But interesting as well is the connection between the AI production chain, here, nicely exposed at its data sources, and the regulatory potential of data extraction of this sort. Here one sees one way in which enterprises may interpret the values based stewardship of data in AI systems, but in a peculiar way. The key value here is diversity--that is to get a better sense of the diversity of human body shapes. The use of the word "diversity," now heavily values based and politically (as well as socially) sensitive. It is too early to tell but one ought to be wary of a data harvestor's facility in using invocation of popular values as a cover for exploitative extraction behaviors the full extent of which remains unclear. And, indeed, data can be used by Amazon, of course, to enhance its own business model. But it can be sold--once processed, both as raw data and as analytic packages to others --including the state--for everything from eugenics programs (health and welfare programs, etc), to insurance and actuary enterprises, to businesses that dress consumers. In Amazon's case, the possibility of synergy--using the data to help another Amazon product that uses AI to manage people's choices in the purchase of consumer goods. And that is only in the short term.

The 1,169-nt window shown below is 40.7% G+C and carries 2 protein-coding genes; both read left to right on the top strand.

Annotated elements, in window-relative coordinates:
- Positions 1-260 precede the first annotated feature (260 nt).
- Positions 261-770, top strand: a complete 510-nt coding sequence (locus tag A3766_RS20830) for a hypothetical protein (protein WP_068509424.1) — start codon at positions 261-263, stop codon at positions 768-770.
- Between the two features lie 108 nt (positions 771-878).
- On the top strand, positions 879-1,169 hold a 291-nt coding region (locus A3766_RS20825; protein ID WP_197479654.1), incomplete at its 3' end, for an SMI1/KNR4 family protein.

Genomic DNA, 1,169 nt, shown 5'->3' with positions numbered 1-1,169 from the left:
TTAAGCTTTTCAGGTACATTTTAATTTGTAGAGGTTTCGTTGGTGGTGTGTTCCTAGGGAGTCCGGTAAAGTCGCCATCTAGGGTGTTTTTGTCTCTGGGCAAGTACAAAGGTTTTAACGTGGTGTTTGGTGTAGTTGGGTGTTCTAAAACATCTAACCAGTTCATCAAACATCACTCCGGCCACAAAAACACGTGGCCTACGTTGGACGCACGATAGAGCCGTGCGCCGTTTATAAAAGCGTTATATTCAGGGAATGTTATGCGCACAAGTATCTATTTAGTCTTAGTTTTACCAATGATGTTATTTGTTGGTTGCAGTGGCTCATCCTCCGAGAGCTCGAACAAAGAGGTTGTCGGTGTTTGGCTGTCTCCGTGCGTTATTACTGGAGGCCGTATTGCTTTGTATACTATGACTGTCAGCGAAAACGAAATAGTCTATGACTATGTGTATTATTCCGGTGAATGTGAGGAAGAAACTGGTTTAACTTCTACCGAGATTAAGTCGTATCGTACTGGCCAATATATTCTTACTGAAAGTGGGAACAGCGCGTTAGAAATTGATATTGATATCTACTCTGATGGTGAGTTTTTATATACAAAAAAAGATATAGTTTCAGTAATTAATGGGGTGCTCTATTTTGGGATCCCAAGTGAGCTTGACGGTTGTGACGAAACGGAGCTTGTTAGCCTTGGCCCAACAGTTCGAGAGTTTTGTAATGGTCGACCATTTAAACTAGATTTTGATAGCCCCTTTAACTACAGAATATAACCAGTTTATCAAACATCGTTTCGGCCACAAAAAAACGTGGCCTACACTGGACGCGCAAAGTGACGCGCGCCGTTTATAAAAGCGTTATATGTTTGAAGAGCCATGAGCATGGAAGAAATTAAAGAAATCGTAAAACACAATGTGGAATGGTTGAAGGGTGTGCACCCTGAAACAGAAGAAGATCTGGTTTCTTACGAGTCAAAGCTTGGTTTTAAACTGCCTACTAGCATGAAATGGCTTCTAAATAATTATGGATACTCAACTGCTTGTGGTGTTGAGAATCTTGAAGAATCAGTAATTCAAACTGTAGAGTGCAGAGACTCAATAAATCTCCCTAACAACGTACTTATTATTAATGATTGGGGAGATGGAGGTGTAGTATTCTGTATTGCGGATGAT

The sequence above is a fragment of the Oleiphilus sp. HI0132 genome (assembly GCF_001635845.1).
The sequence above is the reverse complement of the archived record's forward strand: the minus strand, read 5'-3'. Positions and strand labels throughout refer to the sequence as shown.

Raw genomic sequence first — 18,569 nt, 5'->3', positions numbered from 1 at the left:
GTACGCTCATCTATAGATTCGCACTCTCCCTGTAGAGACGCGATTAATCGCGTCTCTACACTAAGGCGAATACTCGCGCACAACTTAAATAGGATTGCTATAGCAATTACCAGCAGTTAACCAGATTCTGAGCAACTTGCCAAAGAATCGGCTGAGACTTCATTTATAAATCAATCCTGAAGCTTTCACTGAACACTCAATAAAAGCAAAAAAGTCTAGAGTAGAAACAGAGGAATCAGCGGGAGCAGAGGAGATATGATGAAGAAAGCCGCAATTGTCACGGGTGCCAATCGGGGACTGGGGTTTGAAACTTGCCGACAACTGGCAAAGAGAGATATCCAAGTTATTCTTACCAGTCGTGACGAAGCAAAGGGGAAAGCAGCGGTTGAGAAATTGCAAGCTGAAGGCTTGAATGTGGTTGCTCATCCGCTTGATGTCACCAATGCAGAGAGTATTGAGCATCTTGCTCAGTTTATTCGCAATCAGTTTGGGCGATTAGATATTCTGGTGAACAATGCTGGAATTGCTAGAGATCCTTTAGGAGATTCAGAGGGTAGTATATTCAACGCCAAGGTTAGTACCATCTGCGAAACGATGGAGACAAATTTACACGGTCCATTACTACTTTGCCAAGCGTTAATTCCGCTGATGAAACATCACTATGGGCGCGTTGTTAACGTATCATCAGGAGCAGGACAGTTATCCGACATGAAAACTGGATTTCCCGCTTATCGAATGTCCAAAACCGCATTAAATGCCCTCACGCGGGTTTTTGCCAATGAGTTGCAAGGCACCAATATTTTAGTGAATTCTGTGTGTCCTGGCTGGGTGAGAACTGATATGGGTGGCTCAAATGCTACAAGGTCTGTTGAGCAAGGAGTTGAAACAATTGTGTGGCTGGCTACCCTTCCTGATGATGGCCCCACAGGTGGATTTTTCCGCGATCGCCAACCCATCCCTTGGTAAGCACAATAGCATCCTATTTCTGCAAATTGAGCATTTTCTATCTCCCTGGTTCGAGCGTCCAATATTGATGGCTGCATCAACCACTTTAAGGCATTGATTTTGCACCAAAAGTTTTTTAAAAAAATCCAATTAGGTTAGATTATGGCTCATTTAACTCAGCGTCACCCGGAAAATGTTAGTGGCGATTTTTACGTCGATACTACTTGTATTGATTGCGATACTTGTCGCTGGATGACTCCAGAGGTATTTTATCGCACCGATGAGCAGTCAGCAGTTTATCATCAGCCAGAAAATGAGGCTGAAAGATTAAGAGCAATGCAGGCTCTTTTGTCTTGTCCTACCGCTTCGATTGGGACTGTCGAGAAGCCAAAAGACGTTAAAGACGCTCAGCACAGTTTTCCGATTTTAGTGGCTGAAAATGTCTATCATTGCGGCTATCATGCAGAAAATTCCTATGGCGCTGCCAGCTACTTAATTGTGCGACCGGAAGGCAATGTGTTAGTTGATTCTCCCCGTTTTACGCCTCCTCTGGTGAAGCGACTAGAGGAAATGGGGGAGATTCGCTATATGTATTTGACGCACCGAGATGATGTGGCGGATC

The Daily Mail Article (including video) follows. For other reports see here, here, here.
Amazon is giving away $25 gift cards to anyone who agrees to let the firm 3D scan their entire body
Participants will agree to have 3D scans, photos and videos taken of their bodies
Scans are taken while people are wearing everyday and 'form-fitting' clothes
Amazon says the study is being conducted to 'learn about diversity' in bodies
Many believe the data could be used for Amazon's virtual try-on products
By Annie Palmer For Dailymail.com
Published: 14:08 EDT, 24 May 2019 | Updated: 14:08 EDT, 24 May 2019
Amazon is offering up $25 gift cards in exchange for 3D scans of your body.
The internet giant is currently conducting a study at its New York office as part of Amazon Body Labs that seeks to 'learn about diversity among body shapes,' according to a listing, which was first spotted by Mashable.
Participants who set up a 30-minute appointment will be asked to take a survey and agree to have 3D scans, photos and videos taken of them.